The City of Tampa's Wastewater Department is set to invest $21 million into expansive upgrades that will improve the reliability and sustainability of its infrastructure. The Tampa City Council approved the funding that will go toward replacing aging pumping stations and force mainline pipes. With a service area that extends into Hillsborough County, the department maintains and manages 228 pumping stations. A total of 25 pumping stations will be prioritized over the next five years for either replacement or rehabilitation. The new funding will go toward the following projects:
- $13.9 million for the rehabilitation of five existing pumping stations and the design/build of one new pumping station.
- $480,00 for the construction of the 109th Street Pumping Station Force Main Extension. This will extend the force main that serves the 109th Street Pumping Station to include 400 linear feet of 14” force main on North Blvd between Cliff Circle and Bougainvillea Ave.
- $1.4 million for the Rome Avenue Pumping Station Force Main Replacement Project scheduled to begin in March 2024 and completed by December 2024.
- $3.1 million for the Prescott Pumping Station Rehabilitation Project – this project will replace the existing pumping station with a more efficient, reliable, and serviceable submersible pumping station. It will include the installation of new pumps, piping, valves, and electrical and control systems.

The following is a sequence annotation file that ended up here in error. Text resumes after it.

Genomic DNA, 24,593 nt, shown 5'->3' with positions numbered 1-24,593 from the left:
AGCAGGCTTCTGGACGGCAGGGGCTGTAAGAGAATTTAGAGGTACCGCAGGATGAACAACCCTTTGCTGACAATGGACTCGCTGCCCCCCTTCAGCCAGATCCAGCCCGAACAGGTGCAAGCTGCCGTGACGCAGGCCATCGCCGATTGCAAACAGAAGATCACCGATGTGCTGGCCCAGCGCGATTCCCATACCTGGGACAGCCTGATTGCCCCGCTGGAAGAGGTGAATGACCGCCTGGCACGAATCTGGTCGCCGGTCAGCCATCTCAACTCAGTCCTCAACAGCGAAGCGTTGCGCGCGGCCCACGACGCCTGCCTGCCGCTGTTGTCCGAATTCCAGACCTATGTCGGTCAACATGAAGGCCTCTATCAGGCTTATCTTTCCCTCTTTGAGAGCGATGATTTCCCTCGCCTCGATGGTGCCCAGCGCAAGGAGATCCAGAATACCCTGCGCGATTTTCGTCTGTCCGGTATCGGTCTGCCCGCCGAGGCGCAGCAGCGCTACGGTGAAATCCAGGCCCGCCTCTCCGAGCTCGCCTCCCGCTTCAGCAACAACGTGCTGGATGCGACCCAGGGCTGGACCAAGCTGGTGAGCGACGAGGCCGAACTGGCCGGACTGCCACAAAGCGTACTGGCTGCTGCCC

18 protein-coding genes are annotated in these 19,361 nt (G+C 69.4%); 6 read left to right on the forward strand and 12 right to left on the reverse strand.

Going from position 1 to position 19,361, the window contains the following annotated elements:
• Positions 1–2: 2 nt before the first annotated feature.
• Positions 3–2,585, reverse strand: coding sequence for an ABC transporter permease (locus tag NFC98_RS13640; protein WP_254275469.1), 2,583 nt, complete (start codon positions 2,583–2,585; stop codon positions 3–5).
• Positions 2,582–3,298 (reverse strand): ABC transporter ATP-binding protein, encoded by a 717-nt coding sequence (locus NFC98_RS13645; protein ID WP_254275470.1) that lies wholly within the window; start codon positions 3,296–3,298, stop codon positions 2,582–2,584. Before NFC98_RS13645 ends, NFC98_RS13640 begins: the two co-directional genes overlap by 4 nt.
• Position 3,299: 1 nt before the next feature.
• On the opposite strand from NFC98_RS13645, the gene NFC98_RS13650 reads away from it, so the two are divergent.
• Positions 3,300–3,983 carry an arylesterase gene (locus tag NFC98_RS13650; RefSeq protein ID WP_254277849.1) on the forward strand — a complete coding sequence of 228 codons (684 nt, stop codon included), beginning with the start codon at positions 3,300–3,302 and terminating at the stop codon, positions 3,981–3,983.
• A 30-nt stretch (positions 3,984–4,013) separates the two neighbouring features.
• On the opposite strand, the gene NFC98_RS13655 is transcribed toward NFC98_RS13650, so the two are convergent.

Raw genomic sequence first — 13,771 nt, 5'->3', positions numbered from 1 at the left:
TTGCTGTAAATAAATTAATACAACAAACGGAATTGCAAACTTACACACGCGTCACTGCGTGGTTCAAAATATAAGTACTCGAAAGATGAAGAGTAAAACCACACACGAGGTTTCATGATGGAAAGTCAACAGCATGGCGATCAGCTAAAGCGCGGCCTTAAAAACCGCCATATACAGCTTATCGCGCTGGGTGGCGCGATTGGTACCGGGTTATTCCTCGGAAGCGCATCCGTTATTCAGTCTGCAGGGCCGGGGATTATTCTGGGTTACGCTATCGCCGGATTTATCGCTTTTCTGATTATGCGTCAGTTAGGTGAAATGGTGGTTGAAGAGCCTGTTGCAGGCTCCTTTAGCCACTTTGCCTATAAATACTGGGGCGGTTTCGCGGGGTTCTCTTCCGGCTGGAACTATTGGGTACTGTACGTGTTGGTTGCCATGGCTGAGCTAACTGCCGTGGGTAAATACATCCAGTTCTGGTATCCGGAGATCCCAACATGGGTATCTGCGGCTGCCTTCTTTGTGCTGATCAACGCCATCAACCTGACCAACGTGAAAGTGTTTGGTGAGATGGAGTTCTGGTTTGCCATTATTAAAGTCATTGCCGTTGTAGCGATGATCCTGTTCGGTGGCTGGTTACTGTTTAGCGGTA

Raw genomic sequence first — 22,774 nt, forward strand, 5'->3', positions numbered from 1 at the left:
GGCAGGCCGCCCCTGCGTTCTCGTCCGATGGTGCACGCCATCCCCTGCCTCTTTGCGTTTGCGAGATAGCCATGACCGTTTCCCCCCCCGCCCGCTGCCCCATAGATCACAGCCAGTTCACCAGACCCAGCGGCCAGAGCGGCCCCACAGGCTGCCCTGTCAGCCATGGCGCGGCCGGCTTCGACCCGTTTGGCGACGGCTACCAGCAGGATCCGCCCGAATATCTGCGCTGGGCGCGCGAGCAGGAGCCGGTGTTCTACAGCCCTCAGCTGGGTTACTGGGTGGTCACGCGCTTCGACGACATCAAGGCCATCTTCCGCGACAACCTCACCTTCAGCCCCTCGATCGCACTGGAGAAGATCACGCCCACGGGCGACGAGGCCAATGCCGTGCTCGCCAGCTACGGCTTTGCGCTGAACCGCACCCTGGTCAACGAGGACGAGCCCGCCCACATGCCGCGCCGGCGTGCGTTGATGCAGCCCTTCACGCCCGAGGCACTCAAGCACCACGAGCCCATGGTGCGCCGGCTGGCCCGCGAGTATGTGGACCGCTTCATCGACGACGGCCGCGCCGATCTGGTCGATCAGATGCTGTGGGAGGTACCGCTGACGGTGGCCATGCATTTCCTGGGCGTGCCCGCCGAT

- $670,866 for the Gomez Pumping Station Force Main Replacement Project. This project replaces the existing force main that has reached the end of its useful life.
- $1,565,000 for the Kirby Street Force Main Replacement Project. The new force main will provide additional capacity for future development and lower energy costs of public and private pumping stations.
"Undertaking major projects involves a lot of moving parts, including assessing the impact they have on our community," said Eric Weiss, Director of the City of Tampa's Wastewater Department. "With this funding we will be able to replace or rehabilitate aging and deteriorated infrastructure that has reached the end of its useful life and provide critical upgrades that protect public health, safety, and the environment."
Another $1 million project currently underway is cleaning approximately 10,318 linear feet of 8” to 15” diameter gravity sewer pipes and rehabilitating 37 manholes on Kennedy Boulevard. This collection system project will reduce pipeline failures and blockages that cause wastewater overflows. Leaks that allow ground water and storm water runoff to enter the collection system can cause roadway depressions and cave-ins. These improvements will reduce the risk of leaks and the amount of energy required to treat and convey the additional wastewater flow.